History is full of successful people who filed bankruptcy. Abraham Lincoln, Henry Ford, Walt Disney, Milton Hershey, H.J. Heinz are prime examples of people who filed for bankruptcy and went on to become financially successful.
Long before he became President of the United States, Lincoln found himself looking for work after his employer went out of business. Lincoln and a partner decided to go out on their own and opened a general store in New Salem, Illinois. In 1833, Lincoln declared bankruptcy after the business went under and his partner died, which left him saddled with the debt. While current bankruptcy laws now provide for the discharge of most unsecured debt, it took Abraham Lincoln nearly 17 years to pay off his debt.
Ford left his engineering job in 1899 to start the Detroit Automobile Company with several investors. There were production issues and the company went bankrupt two years later. He learned from those early mistakes and later founded the Ford Motor Company in 1903.
In 1922, Walt Disney and a partner started Laugh-O-Gram films in Kansas City, Missouri. After investors pulled out, Disney couldn’t cover his overhead, and his studio went bankrupt in 1923. He decided to start fresh in Hollywood and would later become one of the highest paid animators of all time.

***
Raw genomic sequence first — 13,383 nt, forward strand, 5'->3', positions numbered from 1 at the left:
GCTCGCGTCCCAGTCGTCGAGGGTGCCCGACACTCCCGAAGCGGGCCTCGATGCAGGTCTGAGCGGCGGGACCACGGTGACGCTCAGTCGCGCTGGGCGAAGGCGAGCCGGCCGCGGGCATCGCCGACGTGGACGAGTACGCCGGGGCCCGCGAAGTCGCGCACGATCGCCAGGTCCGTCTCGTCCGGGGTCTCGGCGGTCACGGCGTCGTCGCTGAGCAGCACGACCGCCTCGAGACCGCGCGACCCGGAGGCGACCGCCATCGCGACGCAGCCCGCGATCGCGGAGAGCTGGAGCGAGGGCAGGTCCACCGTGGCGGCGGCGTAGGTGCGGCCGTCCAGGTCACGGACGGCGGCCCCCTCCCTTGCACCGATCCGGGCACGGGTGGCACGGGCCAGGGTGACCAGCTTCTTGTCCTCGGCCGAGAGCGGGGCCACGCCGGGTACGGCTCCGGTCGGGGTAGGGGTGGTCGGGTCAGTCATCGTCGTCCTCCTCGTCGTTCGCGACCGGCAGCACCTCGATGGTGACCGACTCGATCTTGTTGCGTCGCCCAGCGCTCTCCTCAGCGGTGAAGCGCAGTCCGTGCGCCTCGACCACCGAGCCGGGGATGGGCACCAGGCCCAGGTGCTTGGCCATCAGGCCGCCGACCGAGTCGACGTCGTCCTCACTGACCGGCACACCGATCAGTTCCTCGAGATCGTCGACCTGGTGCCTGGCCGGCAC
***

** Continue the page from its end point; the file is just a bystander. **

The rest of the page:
Milton Hershey spent four years apprenticing in a candy shop before starting his own business in 1876. After six years of struggling, his business went bankrupt. Hershey then returned to his hometown of Lancaster, Pennsylvania and started the Lancaster Caramel Company. Twelve years later, he sold the company for $1 million (about $24 million in today’s currency) and used the proceeds to develop his famous milk chocolate products.
In 1869, Henry J. Heinz and L.C. Noble founded the partnership, Heinz, Noble & Company, to sell bottled horseradish. Following a widespread economic downturn in 1875, the partnership was forced into bankruptcy. The very next year, Heinz reorganized the business and founded a new partnership. Tomato ketchup was introduced to the product line and the business took off. H.J. Heinz Company now manufactures thousands of food products in plants on six continents and markets these products in more than 200 countries and territories.